• there’s a party in SA’s pants and everyone’s invited.
  • has gossipy tables that don’t mind their own business. “Harriet, let me tell you about Harriet. She lives on main street, her dad is retired, and she owes $8 in back invoices!”
  • has been sick with the Slammer virus since 2002, but doesn’t tell its partners.
  • forces you to repeat yourself. “Susie got married, can you change her last name to Murphy? Be sure to also update the name on her invoices and customer record.”
  • is full of tables with half of the columns populated 25% of the time because they are irrelevant for 75% of the rows.
  • has columns that only make sense when interpreted by their peers.

Have some to add?

Bring ’em on in the comments. I’ll add them to the article and even credit you with a link to your blog.

Why you need to know C++

I saw an interesting question on stack overflow wherein the questioner asks why everyone keeps telling him that he has to learn C++ to be a professional developer. Although it is true that most of these discussions are just launching pads for religious wars and I’m not alone in  my assertion that your language of choice is largely irrelevant , I do agree with the perhaps controversial notion that every working programmer should be at least conversant, if not fluent in C++.

Let me be entirely clear about this. I am not saying that C++ has to be your primary language or that you need to be a C++ guru to work in this business. However, it behooves you to be able to competently read and write basic code in this language.  That is, you should at the very least be able to implement the FizzBuzz program and the cliched example of a Zoo program to demonstrate polymorphism without lifting someone else’s code.

Before you dismiss me as a platform snob, consider the following six reasons that you need to know C++

1.      You should learn C++ for the same reasons that people study dead languages like Latin. The syntax and other memes in higher level languages were inspired by or directly stolen from C++. This is blatantly obvious for Java, C#, and JavaScript. Learning C++ is a quick way to grok the syntax for a several languages at once and better understand their origins.

2.      Understanding the details that are abstracted away from you in other languages (pointers, basic data structures, garbage collection, etc.) will ultimately make you more adept at solving problems when the abstractions innevitably leak or the stalwart underlying technology doesn’t live up to its stalwartitude.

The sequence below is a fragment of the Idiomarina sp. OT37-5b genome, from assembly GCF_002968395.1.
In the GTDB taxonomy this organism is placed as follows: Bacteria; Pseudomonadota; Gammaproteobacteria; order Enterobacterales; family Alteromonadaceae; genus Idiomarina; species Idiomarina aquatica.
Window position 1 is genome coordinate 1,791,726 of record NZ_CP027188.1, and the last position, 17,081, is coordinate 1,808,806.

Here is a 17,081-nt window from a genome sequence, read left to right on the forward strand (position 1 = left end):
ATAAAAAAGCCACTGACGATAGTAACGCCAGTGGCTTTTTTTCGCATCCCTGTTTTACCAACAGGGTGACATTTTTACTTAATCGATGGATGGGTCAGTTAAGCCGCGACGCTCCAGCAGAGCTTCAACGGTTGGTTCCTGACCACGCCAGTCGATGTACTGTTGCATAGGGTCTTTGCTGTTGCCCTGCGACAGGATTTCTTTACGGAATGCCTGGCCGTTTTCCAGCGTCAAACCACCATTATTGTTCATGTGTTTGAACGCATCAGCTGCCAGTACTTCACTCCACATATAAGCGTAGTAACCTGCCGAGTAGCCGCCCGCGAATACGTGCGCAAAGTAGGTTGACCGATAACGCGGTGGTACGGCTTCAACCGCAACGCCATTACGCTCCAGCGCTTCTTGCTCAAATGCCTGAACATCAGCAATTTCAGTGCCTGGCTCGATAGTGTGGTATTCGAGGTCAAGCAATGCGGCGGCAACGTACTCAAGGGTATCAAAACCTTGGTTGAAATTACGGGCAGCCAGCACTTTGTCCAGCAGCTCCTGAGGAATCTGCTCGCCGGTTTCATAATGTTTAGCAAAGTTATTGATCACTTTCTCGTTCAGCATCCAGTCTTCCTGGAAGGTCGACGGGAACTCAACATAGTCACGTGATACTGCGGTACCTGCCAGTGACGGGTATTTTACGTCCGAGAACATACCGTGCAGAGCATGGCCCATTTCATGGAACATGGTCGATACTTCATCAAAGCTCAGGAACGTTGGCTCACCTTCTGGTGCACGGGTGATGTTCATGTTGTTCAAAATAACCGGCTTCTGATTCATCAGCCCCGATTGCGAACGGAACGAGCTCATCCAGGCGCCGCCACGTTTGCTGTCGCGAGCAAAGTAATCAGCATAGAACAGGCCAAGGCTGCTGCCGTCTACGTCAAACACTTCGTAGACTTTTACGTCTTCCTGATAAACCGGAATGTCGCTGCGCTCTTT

Consider the real world example of anti-lock breaks, which allow you to maintain control of a car during an emergency stop. ABS has a completely idiot proof interface –Jam foot on pedal– that works just whether or not you understand that it will electronically pump the breaks to prevent the wheels from locking. However, during an attempt to thwart an impending moose collision it is certainly comforting to understand why the car is stopping in jerks instead of a smooth motion despite steady pressure on the pedal.

Also, this knowledge might have prevented my wife from listening to a shady mechanic who conned her into thinking that she had to pay his exorbitant rate to fix her ABS system since the truck wasn’t safe to drive without it to another mechanic for a second opinion.

3.      Like it or not, C++ is the lingua franca of programming. Some would argue for Java, or even JavaScript, which may appear true in much the same way that the ocean appears to contain water because of all the wet swimmers who frequent it. It’s best just to accept this, but if you need reinforcement all you need to know is that Software Jesus (Joel Spolskyagrees with me * on this, case closed.  

4.     Programmers and programming books that need to address programmers who speak an unknown or different language often use C++ for the same reasons noted in point #3. Learning this language will open access to more learning material and help you communicate with the programming community more easily.

5.     One day you are going to need sully yourself and interface directly to a C API from the lofty perch of your high level language. In my experience a lot of tool developers avoid the hassle of maintaining separate COM, .NET, and Java API’s by just providing a a C API that will appease all the peasants who are not as privileged as they to “work in a real language.”

6.     C++ on your resume can often lead to Salary++. I’ve found this is true even if the job doesn’t require any C++ programming.  It is just respected as a more hardcore language and the credibility rubs off on those who use it. That credibility makes you more valuable.

 * Update: As noted by a commenter (BTW: Thanks for the correction), Joel did make a definite distinction that new programmers should be learning C and not necessarily C++.  Apologies for misstating his position. While it is true that for just many of the points I made, you could easily substitute C for C++ and get the same bang for your buck, I contend that C++ is a stronger foundational language for the points detailed in 1,3, and 4.  Using a language that can’t talk about objects (C) to communicate with other programmers in an overwhelmingly OOP world isn’t gonna cut it.